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Food Insecurity and Homelessness in the Journeys Home Survey


  • Nicolas Herault

    () (Melbourne Institute of Applied Economic and Social Research, The University of Melbourne)

  • David C. Ribar

    () (Melbourne Institute of Applied Economic and Social Research, The University of Melbourne; ARC Centre of Excellence for Children and Families Over the Life Course; Institute for the Study of Labour (IZA))


Homelessness not only deprives people of comfort, safety, and dignity but may also cause other problems, including food insecurity. In this study, we use data from the Journeys Home survey, a large national longitudinal survey of disadvantaged Australians who were homeless or at risk of homelessness, to estimate multivariate ordered categorical variable models of the association between homelessness and food insecurity. The Journeys Home survey includes an extensive set of measures of people’s circumstances that we include in our models. We also estimate dummy endogenous variable specifications. All our specifications indicate that homelessness is associated with higher (worse) food insecurity for men. We also find unconditional associations in the same direction for women, but these become statistically insignificant when we include extensive sets of observed controls in our models or estimate dummy endogenous variable specifications. We also investigate how homelessness is related to food consumption, meal consumption, and food expenditures. Food expenditures are negatively associated with homelessness for men in all our specifications; however, the other food outcomes for men and women do not show consistent, statistically significant associations.

Suggested Citation

  • Nicolas Herault & David C. Ribar, 2016. "Food Insecurity and Homelessness in the Journeys Home Survey," Melbourne Institute Working Paper Series wp2016n15, Melbourne Institute of Applied Economic and Social Research, The University of Melbourne.
  • Handle: RePEc:iae:iaewps:wp2016n15

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    References listed on IDEAS

    1. Dachner, Naomi & Tarasuk, Valerie, 2002. "Homeless "squeegee kids": Food insecurity and daily survival," Social Science & Medicine, Elsevier, vol. 54(7), pages 1039-1049, April.
    2. Barrett, Christopher B., 2002. "Food security and food assistance programs," Handbook of Agricultural Economics,in: B. L. Gardner & G. C. Rausser (ed.), Handbook of Agricultural Economics, edition 1, volume 2, chapter 40, pages 2103-2190 Elsevier.
    3. Timothy M. Diette & David C. Ribar, 2018. "A Longitudinal Analysis Of Violence And Housing Insecurity," Economic Inquiry, Western Economic Association International, vol. 56(3), pages 1602-1621, July.
    4. repec:aph:ajpbhl:10.2105/ajph.2013.301318_0 is not listed on IDEAS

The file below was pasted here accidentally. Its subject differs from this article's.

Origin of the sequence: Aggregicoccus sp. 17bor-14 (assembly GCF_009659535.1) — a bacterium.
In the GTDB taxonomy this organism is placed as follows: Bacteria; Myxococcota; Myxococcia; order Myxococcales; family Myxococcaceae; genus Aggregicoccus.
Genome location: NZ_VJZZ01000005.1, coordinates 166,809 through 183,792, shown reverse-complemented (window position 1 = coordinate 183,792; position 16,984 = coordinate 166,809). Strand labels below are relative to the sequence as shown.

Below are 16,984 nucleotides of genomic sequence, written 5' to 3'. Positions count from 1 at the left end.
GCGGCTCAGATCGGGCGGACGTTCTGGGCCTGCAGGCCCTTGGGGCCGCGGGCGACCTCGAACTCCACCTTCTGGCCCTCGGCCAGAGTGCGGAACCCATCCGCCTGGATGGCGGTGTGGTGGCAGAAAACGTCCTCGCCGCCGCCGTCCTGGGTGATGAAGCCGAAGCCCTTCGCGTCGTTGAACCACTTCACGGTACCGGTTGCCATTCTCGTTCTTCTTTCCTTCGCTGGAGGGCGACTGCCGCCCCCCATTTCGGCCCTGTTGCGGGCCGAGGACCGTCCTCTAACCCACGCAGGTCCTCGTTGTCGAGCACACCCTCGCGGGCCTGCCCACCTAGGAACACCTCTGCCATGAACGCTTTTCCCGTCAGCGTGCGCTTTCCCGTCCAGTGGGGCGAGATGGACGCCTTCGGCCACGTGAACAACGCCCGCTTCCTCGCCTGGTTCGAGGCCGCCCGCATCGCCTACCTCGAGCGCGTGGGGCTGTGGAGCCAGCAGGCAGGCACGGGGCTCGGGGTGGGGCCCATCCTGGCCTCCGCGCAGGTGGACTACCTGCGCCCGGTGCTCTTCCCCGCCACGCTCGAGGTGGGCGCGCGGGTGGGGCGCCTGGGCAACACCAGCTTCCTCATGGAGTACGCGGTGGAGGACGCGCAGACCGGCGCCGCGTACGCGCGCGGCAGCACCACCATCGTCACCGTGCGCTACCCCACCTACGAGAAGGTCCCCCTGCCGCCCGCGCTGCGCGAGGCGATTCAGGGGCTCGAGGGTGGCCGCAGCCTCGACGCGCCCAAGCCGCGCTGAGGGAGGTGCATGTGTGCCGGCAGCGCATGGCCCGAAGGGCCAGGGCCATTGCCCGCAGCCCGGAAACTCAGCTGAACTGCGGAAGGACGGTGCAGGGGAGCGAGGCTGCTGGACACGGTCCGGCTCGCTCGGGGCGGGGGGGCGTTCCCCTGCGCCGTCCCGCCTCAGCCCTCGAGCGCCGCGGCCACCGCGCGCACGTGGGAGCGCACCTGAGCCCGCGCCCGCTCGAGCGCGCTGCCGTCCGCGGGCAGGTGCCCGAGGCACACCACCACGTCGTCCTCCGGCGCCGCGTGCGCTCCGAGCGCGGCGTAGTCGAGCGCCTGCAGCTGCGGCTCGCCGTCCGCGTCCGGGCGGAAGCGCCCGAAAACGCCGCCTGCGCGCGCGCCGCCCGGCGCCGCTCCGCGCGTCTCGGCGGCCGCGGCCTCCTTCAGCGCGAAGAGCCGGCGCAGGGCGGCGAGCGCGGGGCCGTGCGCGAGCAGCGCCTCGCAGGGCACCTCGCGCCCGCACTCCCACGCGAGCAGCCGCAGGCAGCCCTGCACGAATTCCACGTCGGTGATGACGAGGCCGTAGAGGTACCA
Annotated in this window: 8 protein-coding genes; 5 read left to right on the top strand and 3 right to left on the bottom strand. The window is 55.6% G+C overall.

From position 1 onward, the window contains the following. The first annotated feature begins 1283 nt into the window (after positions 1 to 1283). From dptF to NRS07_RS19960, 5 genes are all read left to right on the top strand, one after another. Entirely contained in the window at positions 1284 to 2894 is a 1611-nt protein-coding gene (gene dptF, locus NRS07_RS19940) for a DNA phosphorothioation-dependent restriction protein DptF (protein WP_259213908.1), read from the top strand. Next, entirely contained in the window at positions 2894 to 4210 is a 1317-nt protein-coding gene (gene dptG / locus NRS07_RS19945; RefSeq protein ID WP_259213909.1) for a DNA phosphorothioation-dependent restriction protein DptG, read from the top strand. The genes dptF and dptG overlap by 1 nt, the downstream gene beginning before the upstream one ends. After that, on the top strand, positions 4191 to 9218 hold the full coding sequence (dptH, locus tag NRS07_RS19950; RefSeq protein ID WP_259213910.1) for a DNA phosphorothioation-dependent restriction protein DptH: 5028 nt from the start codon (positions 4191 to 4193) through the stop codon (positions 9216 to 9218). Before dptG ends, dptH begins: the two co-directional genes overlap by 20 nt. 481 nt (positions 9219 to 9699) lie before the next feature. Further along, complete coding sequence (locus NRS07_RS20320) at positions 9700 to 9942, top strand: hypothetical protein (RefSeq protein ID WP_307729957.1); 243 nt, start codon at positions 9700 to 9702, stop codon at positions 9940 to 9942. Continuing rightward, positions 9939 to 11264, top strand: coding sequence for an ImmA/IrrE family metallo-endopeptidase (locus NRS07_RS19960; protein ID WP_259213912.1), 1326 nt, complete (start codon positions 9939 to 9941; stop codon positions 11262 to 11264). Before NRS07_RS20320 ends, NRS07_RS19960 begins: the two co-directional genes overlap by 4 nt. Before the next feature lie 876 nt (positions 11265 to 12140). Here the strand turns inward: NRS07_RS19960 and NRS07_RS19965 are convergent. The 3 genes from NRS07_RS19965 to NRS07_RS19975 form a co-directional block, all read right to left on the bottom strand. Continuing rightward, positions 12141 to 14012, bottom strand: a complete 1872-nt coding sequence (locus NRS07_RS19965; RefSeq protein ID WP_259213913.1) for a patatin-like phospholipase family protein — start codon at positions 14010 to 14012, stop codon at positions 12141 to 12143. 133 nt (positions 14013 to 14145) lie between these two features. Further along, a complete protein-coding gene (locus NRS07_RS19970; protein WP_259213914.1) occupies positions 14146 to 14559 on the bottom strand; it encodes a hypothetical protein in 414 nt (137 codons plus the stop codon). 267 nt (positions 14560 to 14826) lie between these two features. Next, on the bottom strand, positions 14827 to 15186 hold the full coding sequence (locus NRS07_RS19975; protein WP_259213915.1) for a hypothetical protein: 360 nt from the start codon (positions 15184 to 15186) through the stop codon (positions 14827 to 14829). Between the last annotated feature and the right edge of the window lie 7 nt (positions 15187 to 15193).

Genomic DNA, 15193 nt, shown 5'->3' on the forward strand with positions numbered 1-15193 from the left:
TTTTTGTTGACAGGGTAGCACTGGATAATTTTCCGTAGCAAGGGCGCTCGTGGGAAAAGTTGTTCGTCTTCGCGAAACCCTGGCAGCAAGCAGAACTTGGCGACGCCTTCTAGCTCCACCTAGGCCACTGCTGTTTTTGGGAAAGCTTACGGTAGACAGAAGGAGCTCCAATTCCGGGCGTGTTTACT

5. Mark Wooden & Andrew Bevitt & Abraham Chigavazira & Nancy Greer & Guy Johnson & Eoin Killackey & Julie Moschion & Rosanna Scutella & Yi-Ping Tseng & Nicole Watson, 2012. "Introducing ‘Journeys Home’," Australian Economic Review, The University of Melbourne, Melbourne Institute of Applied Economic and Social Research, vol. 45(3), pages 368-378, September.
    6. Cobb-Clark, Deborah A. & Herault, Nicolas & Scutella, Rosanna & Tseng, Yi-Ping, 2016. "A journey home: What drives how long people are homeless?," Journal of Urban Economics, Elsevier, vol. 91(C), pages 57-72.
    7. Craig Gundersen & David Ribar, 2011. "Food Insecurity And Insufficiency At Low Levels Of Food Expenditures," Review of Income and Wealth, International Association for Research in Income and Wealth, vol. 57(4), pages 704-726, December.
    8. Christiana Miewald & Aleck Ostry, 2014. "A Warm Meal and a Bed: Intersections of Housing and Food Security in Vancouver's Downtown Eastside," Housing Studies, Taylor & Francis Journals, vol. 29(6), pages 709-729, September.
    9. Robert A. Moffitt & David C. Ribar, 2016. "Rasch Analyses of Very Low Food Security among Households and Children in the Three City Study," Southern Economic Journal, Southern Economic Association, vol. 82(4), pages 1123-1146, April.
    10. Erling Andersen, 1977. "Sufficient statistics and latent trait models," Psychometrika, Springer;The Psychometric Society, vol. 42(1), pages 69-81, March.
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    12. Bhattacharya, Jayanta & Currie, Janet & Haider, Steven, 2004. "Poverty, food insecurity, and nutritional outcomes in children and adults," Journal of Health Economics, Elsevier, vol. 23(4), pages 839-862, July.
    13. Roodman, David, 2011. "Fitting fully observed recursive mixed-process models with cmp," Stata Journal, StataCorp LP, vol. 11(2), pages 1-48.
    14. Gundersen, Craig & Weinreb, Linda & Wehler, Cheryl & Hosmer, David, 2003. "Homelessness and food insecurity," Journal of Housing Economics, Elsevier, vol. 12(3), pages 250-272, September.
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    Cited by:

    1. Johnson, Guy & Ribar, David C. & Zhu, Anna, 2017. "Women's Homelessness: International Evidence on Causes, Consequences, Coping and Policies," IZA Discussion Papers 10614, Institute for the Study of Labor (IZA).

    More about this item


    Food insecurity; food consumption; food expenditures; homelessness; Journeys Home survey;

    JEL classification:

    • I32 - Health, Education, and Welfare - - Welfare, Well-Being, and Poverty - - - Measurement and Analysis of Poverty

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